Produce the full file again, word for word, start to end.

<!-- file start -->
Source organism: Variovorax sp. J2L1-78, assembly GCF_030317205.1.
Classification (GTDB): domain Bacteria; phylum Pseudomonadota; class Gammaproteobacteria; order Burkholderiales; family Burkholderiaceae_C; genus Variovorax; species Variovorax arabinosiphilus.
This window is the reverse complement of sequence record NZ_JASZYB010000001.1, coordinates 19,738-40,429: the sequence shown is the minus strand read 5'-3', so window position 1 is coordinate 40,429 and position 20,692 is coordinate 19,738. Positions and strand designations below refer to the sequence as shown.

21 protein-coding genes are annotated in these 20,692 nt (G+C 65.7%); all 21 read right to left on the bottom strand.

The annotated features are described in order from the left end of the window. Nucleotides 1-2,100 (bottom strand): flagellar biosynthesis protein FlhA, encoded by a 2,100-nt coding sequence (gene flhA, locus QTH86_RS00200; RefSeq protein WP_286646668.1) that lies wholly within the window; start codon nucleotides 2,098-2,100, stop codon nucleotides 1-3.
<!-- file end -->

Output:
Source organism: Variovorax sp. J2L1-78, assembly GCF_030317205.1.
Classification (GTDB): domain Bacteria; phylum Pseudomonadota; class Gammaproteobacteria; order Burkholderiales; family Burkholderiaceae_C; genus Variovorax; species Variovorax arabinosiphilus.
This window is the reverse complement of sequence record NZ_JASZYB010000001.1, coordinates 19,738-40,429: the sequence shown is the minus strand read 5'-3', so window position 1 is coordinate 40,429 and position 20,692 is coordinate 19,738. Positions and strand designations below refer to the sequence as shown.

21 protein-coding genes are annotated in these 20,692 nt (G+C 65.7%); all 21 read right to left on the bottom strand.

The annotated features are described in order from the left end of the window. Nucleotides 1-2,100 (bottom strand): flagellar biosynthesis protein FlhA, encoded by a 2,100-nt coding sequence (gene flhA, locus QTH86_RS00200; RefSeq protein WP_286646668.1) that lies wholly within the window; start codon nucleotides 2,098-2,100, stop codon nucleotides 1-3.